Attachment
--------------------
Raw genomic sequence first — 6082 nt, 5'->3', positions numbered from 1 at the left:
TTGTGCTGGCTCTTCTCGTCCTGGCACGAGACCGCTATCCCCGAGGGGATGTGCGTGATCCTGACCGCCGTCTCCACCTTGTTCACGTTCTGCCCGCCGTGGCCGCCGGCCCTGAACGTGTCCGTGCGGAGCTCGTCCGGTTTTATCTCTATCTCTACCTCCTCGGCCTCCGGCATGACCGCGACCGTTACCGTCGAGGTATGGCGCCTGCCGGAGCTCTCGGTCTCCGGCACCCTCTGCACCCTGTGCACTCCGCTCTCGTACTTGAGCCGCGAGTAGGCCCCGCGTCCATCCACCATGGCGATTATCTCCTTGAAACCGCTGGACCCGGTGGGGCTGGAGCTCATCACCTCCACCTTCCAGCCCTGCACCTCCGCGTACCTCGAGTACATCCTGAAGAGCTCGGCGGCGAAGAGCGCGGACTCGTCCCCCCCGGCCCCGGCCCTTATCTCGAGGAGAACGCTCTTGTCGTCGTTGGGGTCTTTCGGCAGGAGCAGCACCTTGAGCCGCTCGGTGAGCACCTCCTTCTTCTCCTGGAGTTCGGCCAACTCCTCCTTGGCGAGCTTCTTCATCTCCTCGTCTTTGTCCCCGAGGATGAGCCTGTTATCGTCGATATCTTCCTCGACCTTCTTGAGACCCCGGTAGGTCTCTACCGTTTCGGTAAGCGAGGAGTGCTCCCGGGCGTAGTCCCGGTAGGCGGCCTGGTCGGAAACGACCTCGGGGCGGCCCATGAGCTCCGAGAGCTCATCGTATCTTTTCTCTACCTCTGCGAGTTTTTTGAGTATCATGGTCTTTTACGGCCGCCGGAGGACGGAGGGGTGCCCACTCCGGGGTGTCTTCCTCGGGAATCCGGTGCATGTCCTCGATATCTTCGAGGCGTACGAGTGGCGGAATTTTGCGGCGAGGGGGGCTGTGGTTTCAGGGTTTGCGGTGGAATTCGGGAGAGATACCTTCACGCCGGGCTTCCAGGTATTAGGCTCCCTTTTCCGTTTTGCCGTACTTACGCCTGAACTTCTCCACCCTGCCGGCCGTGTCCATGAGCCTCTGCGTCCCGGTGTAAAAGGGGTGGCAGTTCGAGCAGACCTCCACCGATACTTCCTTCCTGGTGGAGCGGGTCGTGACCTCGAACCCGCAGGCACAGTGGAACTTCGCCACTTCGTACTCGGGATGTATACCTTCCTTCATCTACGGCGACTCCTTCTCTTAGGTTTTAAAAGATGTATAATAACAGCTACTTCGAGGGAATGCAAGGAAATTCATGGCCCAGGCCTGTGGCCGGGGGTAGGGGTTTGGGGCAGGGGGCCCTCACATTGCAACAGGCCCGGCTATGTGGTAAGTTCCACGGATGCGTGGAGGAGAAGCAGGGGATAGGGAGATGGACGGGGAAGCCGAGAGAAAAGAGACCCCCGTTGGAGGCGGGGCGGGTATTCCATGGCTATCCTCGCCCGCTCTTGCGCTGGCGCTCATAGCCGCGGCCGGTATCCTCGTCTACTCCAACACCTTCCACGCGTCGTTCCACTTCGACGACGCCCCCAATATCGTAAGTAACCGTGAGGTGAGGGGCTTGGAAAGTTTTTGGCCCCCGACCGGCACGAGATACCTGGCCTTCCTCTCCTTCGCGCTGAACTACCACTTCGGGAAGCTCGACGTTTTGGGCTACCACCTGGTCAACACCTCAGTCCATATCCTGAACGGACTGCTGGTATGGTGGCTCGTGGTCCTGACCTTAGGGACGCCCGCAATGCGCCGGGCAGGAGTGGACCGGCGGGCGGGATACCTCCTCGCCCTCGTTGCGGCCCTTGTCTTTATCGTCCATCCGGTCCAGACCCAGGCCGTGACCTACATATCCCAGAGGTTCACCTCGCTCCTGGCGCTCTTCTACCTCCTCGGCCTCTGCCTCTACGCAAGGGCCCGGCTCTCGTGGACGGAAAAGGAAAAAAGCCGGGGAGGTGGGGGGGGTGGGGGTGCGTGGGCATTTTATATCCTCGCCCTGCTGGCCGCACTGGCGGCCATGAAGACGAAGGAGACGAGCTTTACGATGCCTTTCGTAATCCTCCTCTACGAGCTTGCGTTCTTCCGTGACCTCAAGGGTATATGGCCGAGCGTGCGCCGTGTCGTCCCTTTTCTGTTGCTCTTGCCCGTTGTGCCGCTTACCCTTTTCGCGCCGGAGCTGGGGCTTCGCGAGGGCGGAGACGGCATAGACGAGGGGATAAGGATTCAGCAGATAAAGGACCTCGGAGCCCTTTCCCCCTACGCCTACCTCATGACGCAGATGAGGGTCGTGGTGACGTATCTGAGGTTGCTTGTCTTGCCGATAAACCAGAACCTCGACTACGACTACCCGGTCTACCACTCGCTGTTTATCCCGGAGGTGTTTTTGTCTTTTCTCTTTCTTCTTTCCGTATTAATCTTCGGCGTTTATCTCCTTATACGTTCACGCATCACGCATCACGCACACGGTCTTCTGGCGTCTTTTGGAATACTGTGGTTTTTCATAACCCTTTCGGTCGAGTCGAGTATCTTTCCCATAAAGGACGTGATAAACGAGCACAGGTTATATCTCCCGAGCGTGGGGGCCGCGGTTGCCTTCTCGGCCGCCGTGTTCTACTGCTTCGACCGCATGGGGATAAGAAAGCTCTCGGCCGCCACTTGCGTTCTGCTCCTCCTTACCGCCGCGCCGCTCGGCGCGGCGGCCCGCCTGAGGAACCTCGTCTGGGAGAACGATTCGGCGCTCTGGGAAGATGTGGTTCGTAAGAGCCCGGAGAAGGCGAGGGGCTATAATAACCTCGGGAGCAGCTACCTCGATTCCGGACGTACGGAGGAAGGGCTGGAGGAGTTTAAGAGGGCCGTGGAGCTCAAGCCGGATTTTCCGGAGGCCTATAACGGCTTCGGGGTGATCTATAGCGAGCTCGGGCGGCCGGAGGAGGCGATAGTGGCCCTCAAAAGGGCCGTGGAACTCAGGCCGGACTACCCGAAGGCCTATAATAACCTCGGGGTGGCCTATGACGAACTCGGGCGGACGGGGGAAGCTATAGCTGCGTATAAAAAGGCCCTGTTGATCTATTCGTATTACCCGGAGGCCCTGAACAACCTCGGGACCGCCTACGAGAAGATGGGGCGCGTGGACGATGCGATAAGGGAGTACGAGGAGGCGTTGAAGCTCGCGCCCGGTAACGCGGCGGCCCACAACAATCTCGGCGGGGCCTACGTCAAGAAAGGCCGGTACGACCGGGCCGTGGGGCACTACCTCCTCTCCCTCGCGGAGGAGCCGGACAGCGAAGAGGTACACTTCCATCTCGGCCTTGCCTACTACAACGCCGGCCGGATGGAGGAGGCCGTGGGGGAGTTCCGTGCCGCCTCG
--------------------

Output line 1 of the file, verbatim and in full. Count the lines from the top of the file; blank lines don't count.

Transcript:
Raw genomic sequence first — 6082 nt, 5'->3', positions numbered from 1 at the left: